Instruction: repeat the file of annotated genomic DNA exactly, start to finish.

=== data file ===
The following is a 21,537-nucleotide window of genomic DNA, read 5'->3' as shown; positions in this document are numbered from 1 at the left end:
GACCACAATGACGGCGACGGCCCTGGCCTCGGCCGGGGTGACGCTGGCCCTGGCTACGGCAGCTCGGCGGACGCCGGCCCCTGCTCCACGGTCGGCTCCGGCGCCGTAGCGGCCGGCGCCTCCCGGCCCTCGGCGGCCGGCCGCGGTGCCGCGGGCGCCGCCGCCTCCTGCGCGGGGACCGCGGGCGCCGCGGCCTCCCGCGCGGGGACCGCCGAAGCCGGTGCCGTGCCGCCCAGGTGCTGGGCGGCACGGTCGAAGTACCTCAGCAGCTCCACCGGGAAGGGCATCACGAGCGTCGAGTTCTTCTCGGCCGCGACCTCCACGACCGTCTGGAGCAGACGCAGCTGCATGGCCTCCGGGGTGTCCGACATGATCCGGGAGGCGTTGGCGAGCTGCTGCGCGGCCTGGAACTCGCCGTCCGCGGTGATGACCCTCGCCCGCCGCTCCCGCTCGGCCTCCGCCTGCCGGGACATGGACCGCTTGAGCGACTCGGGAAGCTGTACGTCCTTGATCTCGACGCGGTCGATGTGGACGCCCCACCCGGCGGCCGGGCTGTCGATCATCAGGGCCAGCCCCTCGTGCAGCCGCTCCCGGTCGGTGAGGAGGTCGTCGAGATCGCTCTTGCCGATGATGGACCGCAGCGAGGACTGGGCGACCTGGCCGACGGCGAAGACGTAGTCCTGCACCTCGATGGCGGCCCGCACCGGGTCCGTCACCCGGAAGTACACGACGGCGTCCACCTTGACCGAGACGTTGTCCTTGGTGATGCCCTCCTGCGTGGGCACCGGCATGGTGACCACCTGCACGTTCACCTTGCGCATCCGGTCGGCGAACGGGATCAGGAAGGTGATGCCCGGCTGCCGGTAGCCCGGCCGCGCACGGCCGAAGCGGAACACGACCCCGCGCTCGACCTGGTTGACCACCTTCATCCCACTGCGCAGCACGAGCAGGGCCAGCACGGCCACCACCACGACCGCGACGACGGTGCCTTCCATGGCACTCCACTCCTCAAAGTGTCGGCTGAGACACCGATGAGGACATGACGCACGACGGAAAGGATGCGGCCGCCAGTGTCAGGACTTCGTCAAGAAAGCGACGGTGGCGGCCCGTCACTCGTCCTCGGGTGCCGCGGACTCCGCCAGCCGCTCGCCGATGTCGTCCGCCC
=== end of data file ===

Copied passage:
The following is a 21,537-nucleotide window of genomic DNA, read 5'->3' as shown; positions in this document are numbered from 1 at the left end:
GACCACAATGACGGCGACGGCCCTGGCCTCGGCCGGGGTGACGCTGGCCCTGGCTACGGCAGCTCGGCGGACGCCGGCCCCTGCTCCACGGTCGGCTCCGGCGCCGTAGCGGCCGGCGCCTCCCGGCCCTCGGCGGCCGGCCGCGGTGCCGCGGGCGCCGCCGCCTCCTGCGCGGGGACCGCGGGCGCCGCGGCCTCCCGCGCGGGGACCGCCGAAGCCGGTGCCGTGCCGCCCAGGTGCTGGGCGGCACGGTCGAAGTACCTCAGCAGCTCCACCGGGAAGGGCATCACGAGCGTCGAGTTCTTCTCGGCCGCGACCTCCACGACCGTCTGGAGCAGACGCAGCTGCATGGCCTCCGGGGTGTCCGACATGATCCGGGAGGCGTTGGCGAGCTGCTGCGCGGCCTGGAACTCGCCGTCCGCGGTGATGACCCTCGCCCGCCGCTCCCGCTCGGCCTCCGCCTGCCGGGACATGGACCGCTTGAGCGACTCGGGAAGCTGTACGTCCTTGATCTCGACGCGGTCGATGTGGACGCCCCACCCGGCGGCCGGGCTGTCGATCATCAGGGCCAGCCCCTCGTGCAGCCGCTCCCGGTCGGTGAGGAGGTCGTCGAGATCGCTCTTGCCGATGATGGACCGCAGCGAGGACTGGGCGACCTGGCCGACGGCGAAGACGTAGTCCTGCACCTCGATGGCGGCCCGCACCGGGTCCGTCACCCGGAAGTACACGACGGCGTCCACCTTGACCGAGACGTTGTCCTTGGTGATGCCCTCCTGCGTGGGCACCGGCATGGTGACCACCTGCACGTTCACCTTGCGCATCCGGTCGGCGAACGGGATCAGGAAGGTGATGCCCGGCTGCCGGTAGCCCGGCCGCGCACGGCCGAAGCGGAACACGACCCCGCGCTCGACCTGGTTGACCACCTTCATCCCACTGCGCAGCACGAGCAGGGCCAGCACGGCCACCACCACGACCGCGACGACGGTGCCTTCCATGGCACTCCACTCCTCAAAGTGTCGGCTGAGACACCGATGAGGACATGACGCACGACGGAAAGGATGCGGCCGCCAGTGTCAGGACTTCGTCAAGAAAGCGACGGTGGCGGCCCGTCACTCGTCCTCGGGTGCCGCGGACTCCGCCAGCCGCTCGCCGATGTCGTCCGCCC